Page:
It's in the air once again.
That cocktail of youth and intellect heady enough to intoxicate thousands to take to the streets of a capital to challenge abusive state authorities. That time when lofty ideals come crashing to the ground and a "What If?" grows into a "What Now?"
A few years ago, I stood in the heart of Beijing's Tiananmen Square, on a hazy afternoon, looking wistfully across its vast concrete plain. Pensively, I turned to our delightful Chinese guide and asked rhetorically, "So this is where the massacre took place huh?"
"Masaka?" she replied abruptly, "...ah no. No masaka hya."
Suspecting she may have misheard and was wondering why this uppity tourist was now looking for Mousaka just yards from the world's finest Peking duck restaurants, I took another swing at it, siphoning away all rhetorical intonation just so we were clear. And to my horror, there it was again, "Masaka?" she replied, "...ah no. No masaka hya."
Our guide, not yet fully aware of the extent to which I am impervious to the effects of the Jedi mind-trick (popular tool in communist and stalinist states), listened politely as I attempted to demonstrate my skeletal knowledge of Chinese political history. As I unimpressively picked out random dates and mispronounced names from across China's rich and ancient heritage, our guide smiled and nodded patronisingly (whenever a Brit tries to put a 'z' in this word for export, Grammar Immigration is alerted and our library privileges are immediately revoked). She patiently listened as I delivered my scant repertoire until I reached June 3rd 1989. Only then did her smile finally drain away from her warm face.
I was wildly misinformed. She was deeply concerned that my facts were inaccurate. I was told that I had been taken in by Western propaganda. "Oh no," I replied, deflated by the news, "not again." There was indeed apparently an incident here where soldiers of the People's Liberation Army were viciously attacked and murdered by heavily-armed, extremist students. Fortunately, troubles had ceased within hours and bystanders had dispersed peacefully. Over the guide's shoulder I suddenly clocked Chairman Mao himself staring down from the giant portrait that famously hangs from the gateway to the Forbidden City. Feeling like a chicken who had just caught Colonel Sanders winking at him, I changed the subject. So with card well and truly marked, I packed my crazy ideas neatly alongside my fake Lacoste polo shirt and returned home.
But whether it is Tiananmen Square in China or Revolutionary Square in Tehran, one thing is clear: students and intellectuals rarely mobilise themselves. But when they do, they can merge into a monumental force for political change. Not always successful but almost always braver than they should be, they are the real rock 'n' roll: sitting there smoking a cigarette on the steps outside the checks and balances endowed by the separation of powers. And as Iran now takes itself to the guillotine, the world watches and waits to see if this will be recorded in the annals under "Regime change" or "Masaka? No masaka hya."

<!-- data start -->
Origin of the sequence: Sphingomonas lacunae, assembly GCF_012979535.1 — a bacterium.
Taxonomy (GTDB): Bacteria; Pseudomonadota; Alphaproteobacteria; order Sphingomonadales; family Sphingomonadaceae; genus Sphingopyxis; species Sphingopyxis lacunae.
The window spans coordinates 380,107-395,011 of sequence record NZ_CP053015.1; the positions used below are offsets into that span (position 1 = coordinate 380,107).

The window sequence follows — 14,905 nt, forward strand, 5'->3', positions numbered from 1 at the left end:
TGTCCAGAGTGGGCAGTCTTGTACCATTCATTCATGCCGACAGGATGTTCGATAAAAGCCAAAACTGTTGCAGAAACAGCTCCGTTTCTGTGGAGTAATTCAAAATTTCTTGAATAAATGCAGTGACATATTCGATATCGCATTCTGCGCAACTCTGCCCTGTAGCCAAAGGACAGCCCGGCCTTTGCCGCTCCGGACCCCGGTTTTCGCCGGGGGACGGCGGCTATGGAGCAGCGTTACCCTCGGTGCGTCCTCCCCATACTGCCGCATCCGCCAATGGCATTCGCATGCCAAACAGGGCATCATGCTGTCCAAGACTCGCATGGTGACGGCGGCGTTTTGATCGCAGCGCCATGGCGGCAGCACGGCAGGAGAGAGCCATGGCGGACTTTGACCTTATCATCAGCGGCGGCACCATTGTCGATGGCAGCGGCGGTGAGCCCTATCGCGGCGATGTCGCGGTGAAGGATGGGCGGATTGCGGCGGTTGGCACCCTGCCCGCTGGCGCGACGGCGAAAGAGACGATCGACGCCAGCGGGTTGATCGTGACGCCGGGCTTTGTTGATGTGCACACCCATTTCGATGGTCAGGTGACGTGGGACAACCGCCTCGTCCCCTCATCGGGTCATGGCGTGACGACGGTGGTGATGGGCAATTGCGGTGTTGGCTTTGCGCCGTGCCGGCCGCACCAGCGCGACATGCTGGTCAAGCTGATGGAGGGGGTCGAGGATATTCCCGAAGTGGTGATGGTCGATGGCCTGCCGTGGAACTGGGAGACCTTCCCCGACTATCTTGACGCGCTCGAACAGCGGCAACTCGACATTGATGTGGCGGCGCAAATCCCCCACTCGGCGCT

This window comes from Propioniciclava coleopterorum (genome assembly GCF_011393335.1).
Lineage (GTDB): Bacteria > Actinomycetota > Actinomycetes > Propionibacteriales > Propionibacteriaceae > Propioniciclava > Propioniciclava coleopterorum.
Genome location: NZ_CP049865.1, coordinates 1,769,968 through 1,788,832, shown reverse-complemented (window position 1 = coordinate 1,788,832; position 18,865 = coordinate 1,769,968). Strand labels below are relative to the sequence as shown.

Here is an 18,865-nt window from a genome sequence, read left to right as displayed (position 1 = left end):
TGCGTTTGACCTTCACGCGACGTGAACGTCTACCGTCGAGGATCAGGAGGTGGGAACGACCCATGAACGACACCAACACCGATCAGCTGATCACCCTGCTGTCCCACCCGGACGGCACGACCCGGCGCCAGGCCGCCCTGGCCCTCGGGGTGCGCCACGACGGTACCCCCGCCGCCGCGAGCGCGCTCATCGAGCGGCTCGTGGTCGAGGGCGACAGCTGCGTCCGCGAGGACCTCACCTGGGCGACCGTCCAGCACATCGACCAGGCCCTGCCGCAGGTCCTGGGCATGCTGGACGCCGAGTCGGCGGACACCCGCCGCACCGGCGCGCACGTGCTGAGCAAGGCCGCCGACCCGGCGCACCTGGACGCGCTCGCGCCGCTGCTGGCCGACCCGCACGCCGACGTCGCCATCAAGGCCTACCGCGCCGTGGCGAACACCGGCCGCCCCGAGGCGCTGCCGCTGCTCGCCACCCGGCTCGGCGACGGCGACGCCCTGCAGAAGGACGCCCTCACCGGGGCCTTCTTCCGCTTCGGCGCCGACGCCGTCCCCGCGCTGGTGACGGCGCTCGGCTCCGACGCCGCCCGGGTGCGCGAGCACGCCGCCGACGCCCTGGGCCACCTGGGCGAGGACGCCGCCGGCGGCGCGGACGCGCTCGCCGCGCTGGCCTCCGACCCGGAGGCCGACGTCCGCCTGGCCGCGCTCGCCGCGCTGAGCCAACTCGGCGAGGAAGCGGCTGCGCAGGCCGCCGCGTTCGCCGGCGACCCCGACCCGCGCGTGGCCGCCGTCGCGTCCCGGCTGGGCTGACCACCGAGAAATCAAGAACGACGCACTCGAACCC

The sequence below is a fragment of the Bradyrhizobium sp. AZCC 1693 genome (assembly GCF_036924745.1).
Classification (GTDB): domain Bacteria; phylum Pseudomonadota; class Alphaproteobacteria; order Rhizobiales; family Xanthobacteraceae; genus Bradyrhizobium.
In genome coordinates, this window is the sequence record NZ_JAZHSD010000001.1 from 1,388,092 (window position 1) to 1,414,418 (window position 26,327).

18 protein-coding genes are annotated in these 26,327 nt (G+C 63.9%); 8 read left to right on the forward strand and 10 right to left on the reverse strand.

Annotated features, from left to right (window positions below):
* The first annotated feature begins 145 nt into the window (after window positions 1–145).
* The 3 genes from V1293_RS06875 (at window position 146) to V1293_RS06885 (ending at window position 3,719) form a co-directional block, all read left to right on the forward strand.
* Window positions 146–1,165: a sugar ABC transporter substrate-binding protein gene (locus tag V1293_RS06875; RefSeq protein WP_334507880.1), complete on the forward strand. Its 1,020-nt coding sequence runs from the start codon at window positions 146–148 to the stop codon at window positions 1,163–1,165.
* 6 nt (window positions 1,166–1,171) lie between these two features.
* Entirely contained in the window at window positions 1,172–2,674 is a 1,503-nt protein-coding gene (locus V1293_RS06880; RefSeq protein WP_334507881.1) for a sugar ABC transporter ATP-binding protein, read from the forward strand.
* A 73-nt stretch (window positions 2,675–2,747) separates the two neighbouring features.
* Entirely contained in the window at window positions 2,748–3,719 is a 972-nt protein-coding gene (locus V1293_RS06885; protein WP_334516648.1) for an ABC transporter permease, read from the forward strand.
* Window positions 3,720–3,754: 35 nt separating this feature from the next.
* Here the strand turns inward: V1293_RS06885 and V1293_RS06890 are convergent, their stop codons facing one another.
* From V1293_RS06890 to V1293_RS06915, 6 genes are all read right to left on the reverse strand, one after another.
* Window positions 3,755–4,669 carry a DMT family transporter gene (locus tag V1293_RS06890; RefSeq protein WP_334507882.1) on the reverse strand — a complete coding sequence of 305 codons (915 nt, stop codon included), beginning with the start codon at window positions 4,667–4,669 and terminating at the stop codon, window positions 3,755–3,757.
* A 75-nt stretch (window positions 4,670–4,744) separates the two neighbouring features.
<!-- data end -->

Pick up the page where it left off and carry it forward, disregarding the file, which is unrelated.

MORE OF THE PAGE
So-called intellectuals aside, the youth vote is famous for being absent in the day-to-day of modern political debate: taxes, health and education. An elusive demographic, it can often only be engaged passively in an open exchange of ideas or stimulated in radical times. Some would have us believe that if students were keener voters, cannabis could almost certainly be legalised, Bono would likely be Secretary of State somewhere and Obama would be President of the... see what I mean?
Young voters don't want to speak to or through politicians. They do something far more devastating: they talk to each other. They communicate amongst themselves and in an ever greater number of ways: digging, tweeting, texting and blogging. Perpetually and digitally tittering from computers, Blackberry's, iPhones and mobiles. Rallying themselves to round on the establishment, while reporting every nuance to each other and the world at large, they're seriously phoning it in. In the last six months alone, we have begun to see the rise of the electronic electorate and with it a real prospect for the growth of Referendum politics, where everything could be voted upon from the palm of your hand. No more campaign contributions, lobbying or baby-kissing.
So if this generation could change all that, who are we? You know us. We ask you if you'd like fries with that, mow your lawns and eat everything in your fridge. But don't worry, like all good generations, there will be another along shortly.
In this rave new world the card-carrying lefty or pompous righto is stopped at the door. Our own access to the executive is through a revolving door and it swings both ways. And we don't read the same newspaper title two days running. We might be left-wing in some areas (education and health) and can be more conservative in others (economy and foreign affairs). We want a say in everything and we don't want our opinions penned-in by party lines or garbled by career politicos. Don't be silly, this isn't Centrism. Not even close.
Besides, it's like way too cool to like give it a name, yeah.